Causes of Diabetes
The causes of diabetes are not fully understood. However, the causes definitely differ depending on the type of diabetes, whether Type 1 Diabetes or Type 2 Diabetes.
Type 1 diabetes results from the body losing the ability to produce insulin, whereas Type 2 Diabetes usually results from the body losing the ability to use insulin (called “insulin resistance”) even though the body can still produce insulin. However, there is also a less common form of Type 2 Diabetes where the body’s ability to produce insulin is also affected.
The causal factors for each type include:
- Type 1 Diabetes (Juvenile Diabetes). This type of diabetes is an Autoimmune Disease, which means that the body’s own immune system cells actually attack the good cells of the pancreas. It is this immune damage to the pancreas that causes the body to lose the ability to produce insulin. The triggers for the autoimmune reaction are not fully understood. There are associations with viruses. There is also some genetic basis, with the inheritance rates usually quoted in studies ranging from about 4% to 11%, depending on the particular research study. Read more about: Causes of Type 1 Diabetes.
- Type 2 Diabetes (Non-Insulin Dependent Diabetes Mellitus). This type of diabetes usually results from a loss of sensitivity to insulin. This means that the body’s cells lose their insulin sensitivity leading to insulin resistance, and the body actually produces more insulin to try to overcome this resistance. Paradoxically, the body then has too much insulin in the blood, called hyperinsulinemia (high blood insulin). The causes of this form of insulin resistant Type 2 Diabetes are often related to obesity/overweight and lifestyle issues. This type of insulin-resistant Type 2 Diabetes has a high genetic risk factor where it is inherited from parents. The inheritance rate of Type 2 Diabetes can be as high as 50%, but the children don’t usually get it until their 40’s or 50’s (although there has been an increase in teens being seen with Type 2 Diabetes). Read more about: Causes of Type 2 Diabetes.
- Type 2 Diabetes Insulin-Deficient Type. Although Type 2 Diabetes usually results from insulin resistance, there is a less common subtype that results from insulin deficiency. This means that the body produces too little insulin.
- Gestational Diabetes: This form of diabetes in pregnant women seems to be a form of insulin resistance, similar to Type 2 diabetes. The increase in weight and various other body changes seem to trigger conditions similar to those causing Type 2 Diabetes. Women who get gestational diabetes usually find it goes away after the birth of the child, but they are at higher risk of Type 2 Diabetes later in life.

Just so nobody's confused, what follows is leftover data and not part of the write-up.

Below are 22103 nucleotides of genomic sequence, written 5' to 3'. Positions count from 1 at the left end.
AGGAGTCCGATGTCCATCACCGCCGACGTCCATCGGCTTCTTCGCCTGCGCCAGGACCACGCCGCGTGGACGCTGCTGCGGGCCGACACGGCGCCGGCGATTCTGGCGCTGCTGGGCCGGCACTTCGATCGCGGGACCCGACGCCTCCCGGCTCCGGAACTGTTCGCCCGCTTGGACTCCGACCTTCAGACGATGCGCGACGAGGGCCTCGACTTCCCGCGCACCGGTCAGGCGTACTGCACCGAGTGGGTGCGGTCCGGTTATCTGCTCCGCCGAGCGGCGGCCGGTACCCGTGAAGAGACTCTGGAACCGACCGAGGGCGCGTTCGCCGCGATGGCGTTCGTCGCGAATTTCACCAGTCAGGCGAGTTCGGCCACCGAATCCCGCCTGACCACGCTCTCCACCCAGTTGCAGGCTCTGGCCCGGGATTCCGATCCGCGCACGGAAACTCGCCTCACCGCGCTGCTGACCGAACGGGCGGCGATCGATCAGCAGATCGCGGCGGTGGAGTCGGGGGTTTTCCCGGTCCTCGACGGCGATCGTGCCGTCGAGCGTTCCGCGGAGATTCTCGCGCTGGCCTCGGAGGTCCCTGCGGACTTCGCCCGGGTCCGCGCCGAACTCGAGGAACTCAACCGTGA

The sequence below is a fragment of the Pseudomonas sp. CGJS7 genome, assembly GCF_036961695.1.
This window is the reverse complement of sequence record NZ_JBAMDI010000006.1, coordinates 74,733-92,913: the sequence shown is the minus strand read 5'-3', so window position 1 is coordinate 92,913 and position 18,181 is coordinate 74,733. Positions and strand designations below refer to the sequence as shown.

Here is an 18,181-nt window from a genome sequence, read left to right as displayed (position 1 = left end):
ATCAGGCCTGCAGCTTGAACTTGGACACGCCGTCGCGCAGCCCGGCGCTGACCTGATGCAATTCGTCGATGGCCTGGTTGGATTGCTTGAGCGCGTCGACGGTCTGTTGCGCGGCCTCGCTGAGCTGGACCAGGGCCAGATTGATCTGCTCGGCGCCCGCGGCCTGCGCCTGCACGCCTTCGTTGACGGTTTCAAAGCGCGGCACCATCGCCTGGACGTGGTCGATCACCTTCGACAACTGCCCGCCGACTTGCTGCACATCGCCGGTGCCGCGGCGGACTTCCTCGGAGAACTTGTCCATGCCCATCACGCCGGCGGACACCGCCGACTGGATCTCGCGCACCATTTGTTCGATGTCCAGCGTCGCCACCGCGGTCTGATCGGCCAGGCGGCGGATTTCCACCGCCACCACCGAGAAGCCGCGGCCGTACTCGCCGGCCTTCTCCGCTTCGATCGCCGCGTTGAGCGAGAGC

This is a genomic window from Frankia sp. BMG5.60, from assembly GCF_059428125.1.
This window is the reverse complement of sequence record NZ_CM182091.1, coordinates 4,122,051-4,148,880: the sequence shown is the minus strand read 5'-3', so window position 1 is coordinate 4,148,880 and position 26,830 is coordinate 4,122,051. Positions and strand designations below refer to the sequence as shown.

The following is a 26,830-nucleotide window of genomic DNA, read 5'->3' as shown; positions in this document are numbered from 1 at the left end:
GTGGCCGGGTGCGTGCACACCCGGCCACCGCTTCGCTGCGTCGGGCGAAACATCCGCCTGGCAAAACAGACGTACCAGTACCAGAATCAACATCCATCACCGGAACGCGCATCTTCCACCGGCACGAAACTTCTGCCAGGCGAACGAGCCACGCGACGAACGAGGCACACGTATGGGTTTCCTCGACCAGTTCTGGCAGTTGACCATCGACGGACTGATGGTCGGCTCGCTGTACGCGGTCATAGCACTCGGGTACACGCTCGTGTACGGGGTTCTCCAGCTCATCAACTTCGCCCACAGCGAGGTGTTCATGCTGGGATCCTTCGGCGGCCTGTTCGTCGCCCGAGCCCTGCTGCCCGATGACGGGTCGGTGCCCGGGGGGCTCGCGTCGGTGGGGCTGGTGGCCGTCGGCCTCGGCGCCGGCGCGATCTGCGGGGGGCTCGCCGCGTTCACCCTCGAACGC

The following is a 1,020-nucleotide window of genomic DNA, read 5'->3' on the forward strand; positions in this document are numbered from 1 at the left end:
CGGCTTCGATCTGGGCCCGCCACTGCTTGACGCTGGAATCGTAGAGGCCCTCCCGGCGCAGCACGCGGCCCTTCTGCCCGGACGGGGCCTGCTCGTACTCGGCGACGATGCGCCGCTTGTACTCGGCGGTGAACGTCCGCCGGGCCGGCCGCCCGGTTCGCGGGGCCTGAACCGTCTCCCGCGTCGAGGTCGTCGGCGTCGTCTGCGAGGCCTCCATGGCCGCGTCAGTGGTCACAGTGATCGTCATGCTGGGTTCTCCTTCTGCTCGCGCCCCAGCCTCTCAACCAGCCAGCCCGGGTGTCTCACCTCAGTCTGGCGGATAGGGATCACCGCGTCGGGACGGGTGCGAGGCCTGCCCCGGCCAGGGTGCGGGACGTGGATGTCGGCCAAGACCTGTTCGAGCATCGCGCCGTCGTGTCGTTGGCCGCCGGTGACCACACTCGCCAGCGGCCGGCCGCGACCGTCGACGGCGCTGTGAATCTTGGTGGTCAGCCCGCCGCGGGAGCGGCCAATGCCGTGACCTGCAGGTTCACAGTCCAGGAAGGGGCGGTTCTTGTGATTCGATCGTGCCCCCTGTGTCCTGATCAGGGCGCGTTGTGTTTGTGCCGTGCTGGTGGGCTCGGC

- Pre-Diabetes (Impaired Glucose Tolerance). This is usually an early form of insulin-resistant Type 2 diabetes, and the causes are similar. Read more about: Causes of Pre-Diabetes.
Secondary Diabetes: It is uncommon for diabetes to have a single clear cause due to another disease, but it can occur. This is called “secondary diabetes” meaning that the diabetes is the “second” disease with another primary (“first”) disease as the original cause. When a person is first diagnosed as having the symptom of hyperglycemia (high blood glucose), there are various other diseases that need to be considered.
Examples of other (primary) diseases that cause secondary diabetes include:
- Hemochromatosis. An iron overload disorder that causes damage to the pancreas, as well as to other organs such as the liver and heart.
- Pancreatitis (pancreas inflammation). There is both acute pancreatitis and chronic pancreatitis.
- Pancreas disorders (e.g. pancreas injury, prior pancreas surgery)
- Cushing’s syndrome (hypercortisolism)
- Glucagonoma (endocrine pancreatic tumor)
- Somatostatinoma (overproduction of statin hormones)
Drug Diabetes: There are a number of drugs and medications that can sometimes cause a form of secondary diabetes or diabetes-like symptoms:
- Steroids (“steroid diabetes”)
- Anti-depressants (some types, sometimes)
Note: This site is for informational purposes only and is not medical advice. See your doctor or other qualified medical professional for all your medical needs.